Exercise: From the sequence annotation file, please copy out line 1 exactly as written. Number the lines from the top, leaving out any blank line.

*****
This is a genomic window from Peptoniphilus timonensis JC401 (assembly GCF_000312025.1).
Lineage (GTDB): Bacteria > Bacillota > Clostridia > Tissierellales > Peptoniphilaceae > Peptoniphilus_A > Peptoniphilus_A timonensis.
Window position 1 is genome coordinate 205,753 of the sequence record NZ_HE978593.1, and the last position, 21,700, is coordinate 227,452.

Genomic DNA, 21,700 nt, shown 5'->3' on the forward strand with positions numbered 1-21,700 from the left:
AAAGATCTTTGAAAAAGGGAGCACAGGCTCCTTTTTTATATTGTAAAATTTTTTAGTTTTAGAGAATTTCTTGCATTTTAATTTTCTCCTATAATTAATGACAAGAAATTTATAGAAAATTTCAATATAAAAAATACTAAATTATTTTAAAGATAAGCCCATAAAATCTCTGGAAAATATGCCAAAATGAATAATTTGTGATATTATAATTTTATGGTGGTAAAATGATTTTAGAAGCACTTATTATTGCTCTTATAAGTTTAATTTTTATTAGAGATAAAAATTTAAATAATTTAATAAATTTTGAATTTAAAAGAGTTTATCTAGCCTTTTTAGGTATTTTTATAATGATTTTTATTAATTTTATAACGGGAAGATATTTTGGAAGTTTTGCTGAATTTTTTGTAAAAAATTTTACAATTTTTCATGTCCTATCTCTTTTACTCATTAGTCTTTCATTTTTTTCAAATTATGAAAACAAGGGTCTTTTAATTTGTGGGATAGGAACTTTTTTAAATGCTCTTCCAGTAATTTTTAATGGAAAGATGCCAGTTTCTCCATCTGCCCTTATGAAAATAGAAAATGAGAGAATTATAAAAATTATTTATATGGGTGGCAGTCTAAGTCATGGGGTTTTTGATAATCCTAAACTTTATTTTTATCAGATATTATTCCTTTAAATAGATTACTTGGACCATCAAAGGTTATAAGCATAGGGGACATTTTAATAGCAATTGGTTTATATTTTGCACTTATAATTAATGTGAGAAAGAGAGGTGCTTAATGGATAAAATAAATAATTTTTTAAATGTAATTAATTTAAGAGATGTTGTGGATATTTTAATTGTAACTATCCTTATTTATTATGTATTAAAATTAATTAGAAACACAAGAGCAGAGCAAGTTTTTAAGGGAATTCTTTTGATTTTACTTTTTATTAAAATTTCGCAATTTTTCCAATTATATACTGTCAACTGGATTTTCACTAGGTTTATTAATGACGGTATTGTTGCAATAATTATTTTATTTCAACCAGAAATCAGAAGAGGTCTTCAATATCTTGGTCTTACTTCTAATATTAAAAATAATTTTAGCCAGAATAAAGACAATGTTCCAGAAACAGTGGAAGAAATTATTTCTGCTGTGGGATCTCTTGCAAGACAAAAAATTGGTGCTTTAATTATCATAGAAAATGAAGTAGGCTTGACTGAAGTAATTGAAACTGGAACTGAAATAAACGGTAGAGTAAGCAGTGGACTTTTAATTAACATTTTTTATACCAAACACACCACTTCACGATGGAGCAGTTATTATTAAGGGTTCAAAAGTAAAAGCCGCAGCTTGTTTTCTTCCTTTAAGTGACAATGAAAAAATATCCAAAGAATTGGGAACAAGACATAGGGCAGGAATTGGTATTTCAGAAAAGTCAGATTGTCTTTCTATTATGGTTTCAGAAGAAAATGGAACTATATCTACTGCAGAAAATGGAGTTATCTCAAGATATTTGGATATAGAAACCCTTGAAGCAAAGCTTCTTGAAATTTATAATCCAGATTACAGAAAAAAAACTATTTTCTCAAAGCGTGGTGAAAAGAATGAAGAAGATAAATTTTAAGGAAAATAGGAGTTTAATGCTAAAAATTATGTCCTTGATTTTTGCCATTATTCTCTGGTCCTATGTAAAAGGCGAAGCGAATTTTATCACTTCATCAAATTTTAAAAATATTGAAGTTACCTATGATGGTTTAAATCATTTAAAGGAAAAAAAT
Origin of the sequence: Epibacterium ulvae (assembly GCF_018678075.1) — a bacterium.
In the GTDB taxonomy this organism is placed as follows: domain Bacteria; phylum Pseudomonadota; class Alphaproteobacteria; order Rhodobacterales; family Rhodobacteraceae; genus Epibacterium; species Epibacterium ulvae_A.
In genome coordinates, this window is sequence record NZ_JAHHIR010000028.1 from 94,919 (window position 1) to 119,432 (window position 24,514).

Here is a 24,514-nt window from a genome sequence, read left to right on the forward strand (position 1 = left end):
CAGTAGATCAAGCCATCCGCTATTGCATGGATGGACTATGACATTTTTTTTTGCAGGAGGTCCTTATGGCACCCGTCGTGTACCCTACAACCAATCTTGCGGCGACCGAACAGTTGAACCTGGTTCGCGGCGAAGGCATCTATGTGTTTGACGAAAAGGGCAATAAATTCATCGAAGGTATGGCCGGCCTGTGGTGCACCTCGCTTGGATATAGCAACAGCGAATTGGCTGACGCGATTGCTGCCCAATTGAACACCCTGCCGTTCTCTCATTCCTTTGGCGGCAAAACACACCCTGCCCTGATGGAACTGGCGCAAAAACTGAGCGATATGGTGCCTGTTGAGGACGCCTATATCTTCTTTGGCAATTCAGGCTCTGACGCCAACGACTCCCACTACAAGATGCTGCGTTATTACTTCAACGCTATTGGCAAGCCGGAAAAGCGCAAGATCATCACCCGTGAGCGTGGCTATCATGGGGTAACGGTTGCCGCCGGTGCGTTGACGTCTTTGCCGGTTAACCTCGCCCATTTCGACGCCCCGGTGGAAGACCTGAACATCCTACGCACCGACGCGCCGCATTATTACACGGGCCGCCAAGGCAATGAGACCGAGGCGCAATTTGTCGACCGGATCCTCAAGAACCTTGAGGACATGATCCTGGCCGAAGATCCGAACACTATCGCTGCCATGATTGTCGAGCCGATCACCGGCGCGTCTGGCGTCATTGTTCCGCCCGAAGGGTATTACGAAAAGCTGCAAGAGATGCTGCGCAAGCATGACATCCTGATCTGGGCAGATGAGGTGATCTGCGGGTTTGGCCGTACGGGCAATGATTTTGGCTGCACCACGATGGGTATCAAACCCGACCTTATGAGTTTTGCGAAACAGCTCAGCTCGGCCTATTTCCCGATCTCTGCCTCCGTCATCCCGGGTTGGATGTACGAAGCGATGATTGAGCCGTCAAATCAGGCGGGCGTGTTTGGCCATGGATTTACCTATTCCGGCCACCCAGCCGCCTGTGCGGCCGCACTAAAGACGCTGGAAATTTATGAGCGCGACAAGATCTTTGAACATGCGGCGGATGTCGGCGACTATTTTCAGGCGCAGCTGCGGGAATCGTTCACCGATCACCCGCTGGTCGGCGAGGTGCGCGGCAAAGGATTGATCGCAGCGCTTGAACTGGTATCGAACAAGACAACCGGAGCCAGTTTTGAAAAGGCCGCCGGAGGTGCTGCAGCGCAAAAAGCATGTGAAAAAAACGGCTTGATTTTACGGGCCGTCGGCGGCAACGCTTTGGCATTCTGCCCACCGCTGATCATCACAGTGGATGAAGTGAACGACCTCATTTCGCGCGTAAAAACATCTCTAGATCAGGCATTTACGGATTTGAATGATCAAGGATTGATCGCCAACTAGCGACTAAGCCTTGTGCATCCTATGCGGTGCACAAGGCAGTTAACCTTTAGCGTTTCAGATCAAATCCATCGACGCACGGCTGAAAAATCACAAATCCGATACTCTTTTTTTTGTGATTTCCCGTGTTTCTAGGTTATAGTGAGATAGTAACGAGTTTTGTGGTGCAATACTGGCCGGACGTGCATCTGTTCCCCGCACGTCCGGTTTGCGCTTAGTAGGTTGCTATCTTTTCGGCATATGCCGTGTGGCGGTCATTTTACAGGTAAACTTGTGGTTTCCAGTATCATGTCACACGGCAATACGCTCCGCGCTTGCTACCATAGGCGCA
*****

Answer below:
This is a genomic window from Peptoniphilus timonensis JC401 (assembly GCF_000312025.1).